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Apple Watch Series 2 vs Samsung Gear S3: Which is best for me?

Apple Watch Series 2 vs Samsung Gear S3: Whilst fitness trackers are still all the rage, 2016 was a comparatively quiet year for smartwatches, with the exception of two of the market’s biggest players: Apple and Samsung.

Here’s our comparison of the best two smartwatches on the market right now; the Apple Watch Series 2 and the Samsung Gear S3.

Apple Watch Series 2 vs Samsung Gear S3: Design

The Apple Watch has become the poster child for the smartwatch scene and if you’re at all familiar with the original, you’ve basically seen its successor too. Cosmetically it’s unchanged from the first generation; a rectangular body comprised of metal and glass with rounded edges, removable straps, a single physical button and the all-important digital crown.

Apple Watch Series 2 vs Samsung Gear S3: Front Apple Watch Series 2 vs Samsung Gear S3: Back

As with last year’s Gear S2, Samsung’s 2016 star wearable is more traditionally watch-like in its appearance. Its round display is surrounded by a rotating bezel, two hardware controls reside on the right side of its body and it too boasts removable straps.

Samsung offers customisation by way of two distinct models; the S3 Classic and the decidedly more rugged looking S3 Frontier, both of which also accommodate 22mm straps using conventional quick-release spring bars, making replacement and customisation readily accessible. Apple meanwhile has revamped the material choices the body of its latest smartwatch comes in (including the distinctive, but expensive, ceramic Edition) and it offers a plethora of bands, all of which use a proprietary locking mechanism, the reliability of which is a little hit-and-miss in practice.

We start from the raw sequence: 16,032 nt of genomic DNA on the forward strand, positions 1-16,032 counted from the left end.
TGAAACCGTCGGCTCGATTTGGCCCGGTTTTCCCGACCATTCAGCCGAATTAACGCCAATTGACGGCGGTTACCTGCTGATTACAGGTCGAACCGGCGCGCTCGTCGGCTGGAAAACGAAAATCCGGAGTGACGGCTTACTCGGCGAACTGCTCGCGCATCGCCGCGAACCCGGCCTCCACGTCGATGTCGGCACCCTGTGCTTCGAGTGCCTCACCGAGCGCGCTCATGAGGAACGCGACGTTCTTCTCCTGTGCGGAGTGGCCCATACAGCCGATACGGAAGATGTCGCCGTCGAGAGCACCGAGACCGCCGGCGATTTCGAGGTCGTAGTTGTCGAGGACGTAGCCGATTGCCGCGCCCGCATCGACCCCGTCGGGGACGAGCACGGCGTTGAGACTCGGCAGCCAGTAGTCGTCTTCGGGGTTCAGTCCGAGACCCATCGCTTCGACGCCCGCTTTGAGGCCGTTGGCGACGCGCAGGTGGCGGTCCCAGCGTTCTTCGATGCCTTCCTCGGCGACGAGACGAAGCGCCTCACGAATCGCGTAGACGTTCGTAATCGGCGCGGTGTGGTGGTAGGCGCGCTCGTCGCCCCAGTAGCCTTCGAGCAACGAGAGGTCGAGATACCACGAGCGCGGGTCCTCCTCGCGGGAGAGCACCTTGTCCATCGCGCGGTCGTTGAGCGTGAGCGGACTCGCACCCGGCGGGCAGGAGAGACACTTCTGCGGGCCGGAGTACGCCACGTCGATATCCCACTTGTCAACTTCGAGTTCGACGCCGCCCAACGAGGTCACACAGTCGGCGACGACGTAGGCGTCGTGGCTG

Both come with dedicated wireless charging docks that attach to the back of their respective cases, although Apple’s solution lets you handle the watch while charging more readily.

As for durability, both skews of Gear S3 offer IP68-certification, meaning they shrug off dust and fresh water up to five feet deep for a maximum of thirty minutes. Whilst Apple isn’t as forthcoming with specific figures on the Series 2’s water resistance, its design, marketing and the fact that it adheres to ISO standard 22810:2010, mean that you can swim with it in shallow water without needing to worry, which is a huge plus for fitness fanatics.

Apple Watch Series 2 vs Samsung Gear S3: Screens and interaction

Whichever wearable takes your fancy you can expect an excellent display with regards to brightness, legibility, viewing angles and vibrant colours. The Apple Watch’s rectangular screen is more exposed as a result of its design, and so might be more susceptible to bumps and scrapes over time, however, it is protected by either toughened Ion-X glass or sapphire crystal (depending on the model). The Gear S3’s fully circular display is recessed below its rotating bezel and covered in Corning’s Gorilla Glass SR+, likely ensuring that it’ll weather more gracefully.

The 1.3-inch Super AMOLED display on Samsung’s smartwatch also technically packs more pixels-per-inch than Apple’s, however, it’s hard to discern any real advantage in day-to-day use.

As for navigating around these wearables, both feature interfaces driven by a mix of touch and hardware input. The digital crown and rotating bezel mirror each other’s functionality, for the most part, serving as the primary means of scrolling or zooming through menus and apps without obscuring the display. The Apple Watch’s side button lets you quickly access the dock (a selection of your favourite apps) or quick-launch Apple Pay (if set up), whilst the Gear S3 features back and menu buttons to quickly access the watch’s app menu or jump back to the main watch face.

Apple Watch Series 2 vs Samsung Gear S3: OS and functionality